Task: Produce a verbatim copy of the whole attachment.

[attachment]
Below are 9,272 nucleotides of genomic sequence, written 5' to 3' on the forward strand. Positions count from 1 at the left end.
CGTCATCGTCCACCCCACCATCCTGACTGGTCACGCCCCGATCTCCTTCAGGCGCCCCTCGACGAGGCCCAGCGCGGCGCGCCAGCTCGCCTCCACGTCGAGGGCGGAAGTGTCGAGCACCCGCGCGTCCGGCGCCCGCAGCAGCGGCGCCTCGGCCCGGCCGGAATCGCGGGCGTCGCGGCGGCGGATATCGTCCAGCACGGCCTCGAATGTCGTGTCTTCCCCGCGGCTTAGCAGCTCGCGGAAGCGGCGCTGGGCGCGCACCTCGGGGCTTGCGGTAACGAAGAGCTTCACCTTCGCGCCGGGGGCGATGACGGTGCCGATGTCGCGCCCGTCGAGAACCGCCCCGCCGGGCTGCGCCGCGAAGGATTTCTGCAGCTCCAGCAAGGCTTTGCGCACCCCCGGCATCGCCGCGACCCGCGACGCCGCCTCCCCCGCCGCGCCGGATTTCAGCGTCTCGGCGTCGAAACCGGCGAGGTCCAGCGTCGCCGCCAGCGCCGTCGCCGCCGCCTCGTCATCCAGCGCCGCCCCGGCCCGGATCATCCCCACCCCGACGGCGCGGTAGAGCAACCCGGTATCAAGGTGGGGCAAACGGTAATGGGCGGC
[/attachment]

Below are 9,272 nucleotides of genomic sequence, written 5' to 3' on the forward strand. Positions count from 1 at the left end.
CGTCATCGTCCACCCCACCATCCTGACTGGTCACGCCCCGATCTCCTTCAGGCGCCCCTCGACGAGGCCCAGCGCGGCGCGCCAGCTCGCCTCCACGTCGAGGGCGGAAGTGTCGAGCACCCGCGCGTCCGGCGCCCGCAGCAGCGGCGCCTCGGCCCGGCCGGAATCGCGGGCGTCGCGGCGGCGGATATCGTCCAGCACGGCCTCGAATGTCGTGTCTTCCCCGCGGCTTAGCAGCTCGCGGAAGCGGCGCTGGGCGCGCACCTCGGGGCTTGCGGTAACGAAGAGCTTCACCTTCGCGCCGGGGGCGATGACGGTGCCGATGTCGCGCCCGTCGAGAACCGCCCCGCCGGGCTGCGCCGCGAAGGATTTCTGCAGCTCCAGCAAGGCTTTGCGCACCCCCGGCATCGCCGCGACCCGCGACGCCGCCTCCCCCGCCGCGCCGGATTTCAGCGTCTCGGCGTCGAAACCGGCGAGGTCCAGCGTCGCCGCCAGCGCCGTCGCCGCCGCCTCGTCATCCAGCGCCGCCCCGGCCCGGATCATCCCCACCCCGACGGCGCGGTAGAGCAACCCGGTATCAAGGTGGGGCAAACGGTAATGGGCGGC